Stacy Smith, general manager for the Hyatt Place hotel located just four blocks from the National Mall, said the hotel’s the 214 rooms are almost evenly divided between revelers and protesters. Calling the inauguration "a very unique event," Smith said the hotel's senior management will roam in the lobby not only to greet guests but also to defuse tensions.
At the Courtyard by Marriott located on the Capitol Riverfront, hotel officials have hired outside security, worried about tense situations flaring up between Trump's friends and foes. They are also sold out.
"We've never seen anything like this for an inauguration," operations manager Jonathan Kebede said, noting the hotel hasn't felt a need to bring on additional security for other inaugurations.
To be sure, the traditional revelers are still coming, and some of Washington is behaving as usual. Lobbyists are throwing fetes overlooking the parade, hoping the views will lure new clients. Corporations like AT&T are throwing mix-and-mingles. One of the hot soirees is being hosted by former Ambassador Mary Ourisman at Cafe Milano, according to Sally Quinn, the Washington Post columnist and noted party host.
A representative for the Trump International Hotel, with its plush blue couches and cocktails starting at $24, said the hotel is sold out. At the St. Regis Hotel, long a favorite of dignitaries, where the master of ceremonies sabers a bottle of champagne every evening, the rooms are gone, a spokeswoman said. They are filled mainly with people celebrating the inauguration.
Liliana Baldassari, a spokeswoman for the Four Seasons, says rooms started at $1,925 and went to $20,000. Guests had to promise they'd stay five nights and were given a gold-encrusted, cast-leather stationery box. All the rooms are gone, she said, and revelers are already beginning to ship their long ball gowns.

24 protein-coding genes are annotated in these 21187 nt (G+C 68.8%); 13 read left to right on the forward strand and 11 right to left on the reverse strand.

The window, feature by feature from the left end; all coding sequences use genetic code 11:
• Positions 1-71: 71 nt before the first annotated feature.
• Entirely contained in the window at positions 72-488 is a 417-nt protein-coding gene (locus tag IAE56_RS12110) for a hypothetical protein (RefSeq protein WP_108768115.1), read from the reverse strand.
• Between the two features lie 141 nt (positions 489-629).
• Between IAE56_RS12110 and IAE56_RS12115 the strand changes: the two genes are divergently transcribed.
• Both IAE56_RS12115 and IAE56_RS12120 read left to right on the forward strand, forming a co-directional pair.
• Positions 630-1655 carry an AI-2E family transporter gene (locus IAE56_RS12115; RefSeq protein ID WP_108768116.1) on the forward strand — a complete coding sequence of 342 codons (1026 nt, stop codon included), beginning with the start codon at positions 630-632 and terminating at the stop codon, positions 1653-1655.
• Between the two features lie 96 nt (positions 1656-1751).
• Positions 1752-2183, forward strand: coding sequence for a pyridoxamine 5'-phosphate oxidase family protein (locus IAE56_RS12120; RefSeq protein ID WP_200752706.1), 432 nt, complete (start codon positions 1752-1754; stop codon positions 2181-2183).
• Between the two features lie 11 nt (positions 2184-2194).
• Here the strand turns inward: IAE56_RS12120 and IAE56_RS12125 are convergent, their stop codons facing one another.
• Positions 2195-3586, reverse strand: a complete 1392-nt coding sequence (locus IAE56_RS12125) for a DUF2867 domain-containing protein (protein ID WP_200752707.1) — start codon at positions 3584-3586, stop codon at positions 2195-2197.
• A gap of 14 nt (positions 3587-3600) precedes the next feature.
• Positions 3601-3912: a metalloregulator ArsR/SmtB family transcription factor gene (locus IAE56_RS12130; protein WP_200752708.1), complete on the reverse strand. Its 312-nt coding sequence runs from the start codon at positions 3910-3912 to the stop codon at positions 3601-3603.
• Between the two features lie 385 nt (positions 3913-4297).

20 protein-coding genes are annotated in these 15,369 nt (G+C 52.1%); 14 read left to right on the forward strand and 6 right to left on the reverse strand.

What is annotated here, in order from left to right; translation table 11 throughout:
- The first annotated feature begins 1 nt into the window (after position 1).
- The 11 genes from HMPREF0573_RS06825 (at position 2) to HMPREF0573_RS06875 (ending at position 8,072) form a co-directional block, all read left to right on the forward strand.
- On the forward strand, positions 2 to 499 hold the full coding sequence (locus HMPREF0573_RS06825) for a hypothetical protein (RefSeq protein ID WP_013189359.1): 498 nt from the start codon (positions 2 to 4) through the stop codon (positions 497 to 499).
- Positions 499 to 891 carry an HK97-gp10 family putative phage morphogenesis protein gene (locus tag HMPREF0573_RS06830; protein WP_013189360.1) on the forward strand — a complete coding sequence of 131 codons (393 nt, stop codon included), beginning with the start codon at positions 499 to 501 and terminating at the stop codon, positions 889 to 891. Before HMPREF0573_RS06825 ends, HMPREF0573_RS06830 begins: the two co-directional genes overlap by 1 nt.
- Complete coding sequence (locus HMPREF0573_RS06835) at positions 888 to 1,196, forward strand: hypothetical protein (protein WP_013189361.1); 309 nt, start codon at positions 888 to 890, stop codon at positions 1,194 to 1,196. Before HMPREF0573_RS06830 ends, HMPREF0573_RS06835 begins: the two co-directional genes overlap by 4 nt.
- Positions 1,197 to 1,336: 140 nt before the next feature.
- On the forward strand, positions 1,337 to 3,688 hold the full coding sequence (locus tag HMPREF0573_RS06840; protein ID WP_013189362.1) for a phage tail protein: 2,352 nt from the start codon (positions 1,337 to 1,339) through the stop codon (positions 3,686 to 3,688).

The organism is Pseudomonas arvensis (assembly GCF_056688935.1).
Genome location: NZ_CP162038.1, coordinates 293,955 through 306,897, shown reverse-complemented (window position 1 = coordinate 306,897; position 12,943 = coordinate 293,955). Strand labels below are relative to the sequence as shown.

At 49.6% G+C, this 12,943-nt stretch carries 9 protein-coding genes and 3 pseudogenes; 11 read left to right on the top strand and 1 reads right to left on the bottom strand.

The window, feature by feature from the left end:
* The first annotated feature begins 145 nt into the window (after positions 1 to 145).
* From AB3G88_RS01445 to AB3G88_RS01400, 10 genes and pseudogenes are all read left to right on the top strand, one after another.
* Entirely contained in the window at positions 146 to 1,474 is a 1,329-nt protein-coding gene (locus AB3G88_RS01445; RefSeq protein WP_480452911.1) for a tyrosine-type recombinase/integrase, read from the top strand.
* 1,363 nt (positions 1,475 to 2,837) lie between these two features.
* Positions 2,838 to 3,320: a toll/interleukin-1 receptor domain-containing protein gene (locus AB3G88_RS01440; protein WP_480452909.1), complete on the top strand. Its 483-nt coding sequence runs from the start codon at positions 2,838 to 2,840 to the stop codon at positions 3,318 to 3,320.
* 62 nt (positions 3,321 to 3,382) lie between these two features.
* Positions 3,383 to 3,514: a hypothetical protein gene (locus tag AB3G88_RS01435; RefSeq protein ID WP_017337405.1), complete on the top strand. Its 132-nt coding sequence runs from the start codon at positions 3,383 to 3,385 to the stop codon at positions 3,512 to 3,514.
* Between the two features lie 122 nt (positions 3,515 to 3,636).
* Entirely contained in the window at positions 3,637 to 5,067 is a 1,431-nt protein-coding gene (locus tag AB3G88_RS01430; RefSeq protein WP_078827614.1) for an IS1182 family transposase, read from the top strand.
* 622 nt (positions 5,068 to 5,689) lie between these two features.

"This inauguration really looks very similar to Obama's second inauguration and Bush's second inauguration," Baldassari said. "The Obama one was a very unique one, because we were 75 percent sold prior to Election Day, and we had so many international guests."
But Quinn said many of her friends are skipping the parties — she is attending a birthday party instead — and many just want to leave town. Vivian Deuschl, a longtime D.C. hospitality consultant, said associations are having parties, "but you aren't having these glitzy, glamorous parties with the coveted invitations because the excitement is just not there."
"There are lot of venues in town that are normally full that are empty," said Philip Dufour, a D.C. party planner. "A lot of groups gave up holds on venues after the elections."
Philip Wood, general manager of the Jefferson Hotel, a boutique venue with 98 rooms, said there were many cancellations after the election. "Everyone was like, ‘What the hell happened?’" he said. Soon, the rooms were filled again.
This time, he's having a bipartisan cocktail party, hoping not to inflame tensions.
concerned about the guest privacy," he said. "We have guests that are
sympathetic to the two different parties staying with us. When alcohol
is involved, sometimes voices get raised, so we'll be watching